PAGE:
From football games to huge tailgating parties hosted by the Greek organizations, an HBCU homecoming is a celebration people look forward to, with alumni coming back year after year.
Above all else, Beyoncé’s Homecoming brings this kind of experience in front of a global audience via Netflix. Beychella was a once-in-a-lifetime event that many of the people involved with the show will cherish forever. Just ask Alex Blake and Jamal Josef, two of the show’s performers.
Prior to joining Beyoncé at Coachella, they both accomplished some major feats in their young lives. Blake was part of a traveling production called DrumLine Live, a show that features an ensemble of 40 to 45 musicians dressed in HBCU marching band uniforms to put on a “halftime show” in the HBCU tradition, with music ranging from swing, gospel and jazz to funk, R&B and hip-hop. Meanwhile, Josef has worked on many great projects such as LeBron: The Musical, Saturday Night Live and season one of NBC’s World of Dance.
“The people are the ones who make the experience. I’ve been performing since I was a kid and I’ve done it at big competitions". The Brooklyn bred drum major went on and said, "I even actually did Coachella the year before.”
Josef, a graduate of Voorhees College, brought some of his Greek flair to the performance, adding some of the moves and steps he perfected as an Alpha Phi Alpha brother. Wanting to be in tune with the kind of stepping associated with the “Divine Nine”—a nickname for the national black Greek organizations—he collaborated with fraternity brother Joe Brown to create a routine of dance moves for Beyoncé to perform.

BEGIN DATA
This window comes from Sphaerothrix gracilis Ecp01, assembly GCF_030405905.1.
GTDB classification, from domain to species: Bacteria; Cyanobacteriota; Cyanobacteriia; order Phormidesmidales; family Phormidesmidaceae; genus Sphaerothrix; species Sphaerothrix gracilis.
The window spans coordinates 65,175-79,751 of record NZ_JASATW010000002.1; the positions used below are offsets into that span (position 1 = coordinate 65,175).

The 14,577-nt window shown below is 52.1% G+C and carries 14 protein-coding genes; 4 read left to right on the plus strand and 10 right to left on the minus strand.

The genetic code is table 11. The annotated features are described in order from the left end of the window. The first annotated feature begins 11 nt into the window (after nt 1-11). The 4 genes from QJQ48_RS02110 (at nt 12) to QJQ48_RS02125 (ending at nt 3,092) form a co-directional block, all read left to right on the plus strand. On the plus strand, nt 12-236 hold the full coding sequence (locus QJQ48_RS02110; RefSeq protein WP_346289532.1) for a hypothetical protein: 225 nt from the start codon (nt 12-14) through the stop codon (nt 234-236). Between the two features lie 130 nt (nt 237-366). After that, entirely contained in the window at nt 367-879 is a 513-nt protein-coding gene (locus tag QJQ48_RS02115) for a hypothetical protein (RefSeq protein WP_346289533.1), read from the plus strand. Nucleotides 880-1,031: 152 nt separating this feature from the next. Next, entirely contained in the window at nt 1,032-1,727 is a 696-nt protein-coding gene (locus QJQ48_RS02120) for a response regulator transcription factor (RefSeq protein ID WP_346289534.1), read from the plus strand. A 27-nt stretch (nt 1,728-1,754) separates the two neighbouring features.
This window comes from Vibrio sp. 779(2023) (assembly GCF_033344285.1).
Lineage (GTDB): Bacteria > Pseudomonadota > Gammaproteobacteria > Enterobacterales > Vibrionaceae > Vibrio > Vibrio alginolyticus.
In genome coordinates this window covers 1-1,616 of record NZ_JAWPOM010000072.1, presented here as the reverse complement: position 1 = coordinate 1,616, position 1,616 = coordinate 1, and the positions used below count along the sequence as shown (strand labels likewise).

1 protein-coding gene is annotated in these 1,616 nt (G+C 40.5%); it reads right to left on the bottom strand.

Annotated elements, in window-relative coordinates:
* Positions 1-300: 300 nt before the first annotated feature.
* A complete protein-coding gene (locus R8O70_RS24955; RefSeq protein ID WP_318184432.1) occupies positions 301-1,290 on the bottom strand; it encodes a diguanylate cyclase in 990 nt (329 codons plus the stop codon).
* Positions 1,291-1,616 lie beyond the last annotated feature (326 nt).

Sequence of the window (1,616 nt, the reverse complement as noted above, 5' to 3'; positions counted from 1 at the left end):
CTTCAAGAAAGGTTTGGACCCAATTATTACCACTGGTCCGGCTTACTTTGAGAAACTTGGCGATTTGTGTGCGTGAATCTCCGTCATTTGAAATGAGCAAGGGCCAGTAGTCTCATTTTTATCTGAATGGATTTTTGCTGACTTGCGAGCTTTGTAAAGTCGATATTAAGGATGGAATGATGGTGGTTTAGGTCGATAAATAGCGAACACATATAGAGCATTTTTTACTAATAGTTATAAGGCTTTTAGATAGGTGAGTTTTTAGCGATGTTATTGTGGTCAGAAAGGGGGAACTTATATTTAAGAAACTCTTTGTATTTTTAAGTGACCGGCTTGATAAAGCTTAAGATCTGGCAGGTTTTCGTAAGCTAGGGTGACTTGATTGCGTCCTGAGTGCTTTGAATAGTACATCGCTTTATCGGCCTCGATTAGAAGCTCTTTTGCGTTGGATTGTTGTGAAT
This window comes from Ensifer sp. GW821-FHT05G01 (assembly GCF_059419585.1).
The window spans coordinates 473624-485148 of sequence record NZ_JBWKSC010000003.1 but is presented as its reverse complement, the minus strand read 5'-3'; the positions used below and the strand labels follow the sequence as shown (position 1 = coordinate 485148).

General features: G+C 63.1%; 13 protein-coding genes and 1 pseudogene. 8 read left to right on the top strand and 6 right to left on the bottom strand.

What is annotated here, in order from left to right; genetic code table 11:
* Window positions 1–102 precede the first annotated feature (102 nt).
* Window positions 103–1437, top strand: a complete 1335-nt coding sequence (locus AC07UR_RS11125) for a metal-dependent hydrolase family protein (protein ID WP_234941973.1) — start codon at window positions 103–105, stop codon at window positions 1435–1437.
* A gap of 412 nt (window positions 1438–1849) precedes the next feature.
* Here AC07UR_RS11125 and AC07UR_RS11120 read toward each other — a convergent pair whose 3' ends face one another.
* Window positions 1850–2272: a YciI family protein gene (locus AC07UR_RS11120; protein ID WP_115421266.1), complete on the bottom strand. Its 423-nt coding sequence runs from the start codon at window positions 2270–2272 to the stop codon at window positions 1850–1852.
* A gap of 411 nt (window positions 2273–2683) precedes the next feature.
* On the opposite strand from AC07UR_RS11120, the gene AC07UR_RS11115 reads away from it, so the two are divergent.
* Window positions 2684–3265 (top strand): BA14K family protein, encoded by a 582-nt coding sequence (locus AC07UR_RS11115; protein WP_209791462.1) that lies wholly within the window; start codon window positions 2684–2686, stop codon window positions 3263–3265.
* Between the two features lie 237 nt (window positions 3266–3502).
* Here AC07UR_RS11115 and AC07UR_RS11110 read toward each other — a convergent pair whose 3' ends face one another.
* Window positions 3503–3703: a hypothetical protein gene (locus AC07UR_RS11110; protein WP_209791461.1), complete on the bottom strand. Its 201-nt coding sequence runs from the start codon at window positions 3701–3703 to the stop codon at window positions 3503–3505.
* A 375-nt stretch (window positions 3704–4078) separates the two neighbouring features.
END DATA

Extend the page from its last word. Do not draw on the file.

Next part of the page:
Greek organizations aren’t allowed to wear letters while doing stuff like Coachella or being in movies such as Stomp the Yard. We tried to keep the step moves authentic without taking too much from the actual Greek traditions.
- Jamal Josef
What Beyoncé reveals about the black experience and HBCU culture made me feel proud to be an alumnus of an HBCU institution. It reminded me of the superb job my school did educating me and teaching me life lessons that will help me reach success at every stage of my career. Her exhibition of determination, resilience and strength are among the reasons she is considered an icon of this generation. But her revealing how the world needs to protect HBCUs is a living testament of the prize we won. That ultimate prize is knowing in your mind that you are the walking embodiment of greatness because you are surrounded by it.
I’m thankful for the experience of attending an HBCU and witnessing so many extraordinary creatives grind it out to get to the top. Beyoncé herself is proof that my theory of foreseeing success in life is an accurate one, and the theory is that there’s “beauty in the struggle.” If you trust your process and trust your journey, then you will reap the benefits one day.
Beyoncé and her talented musicians demonstrated this to everyone, while reminding the future of black creators that they must continue to live out what actress Danai Gurira says in a sound bite featured in the documentary:
“The youth need to see greatness reflected in our eyes. Go forth! Let them know it’s real.”
Let us march on until victory is won.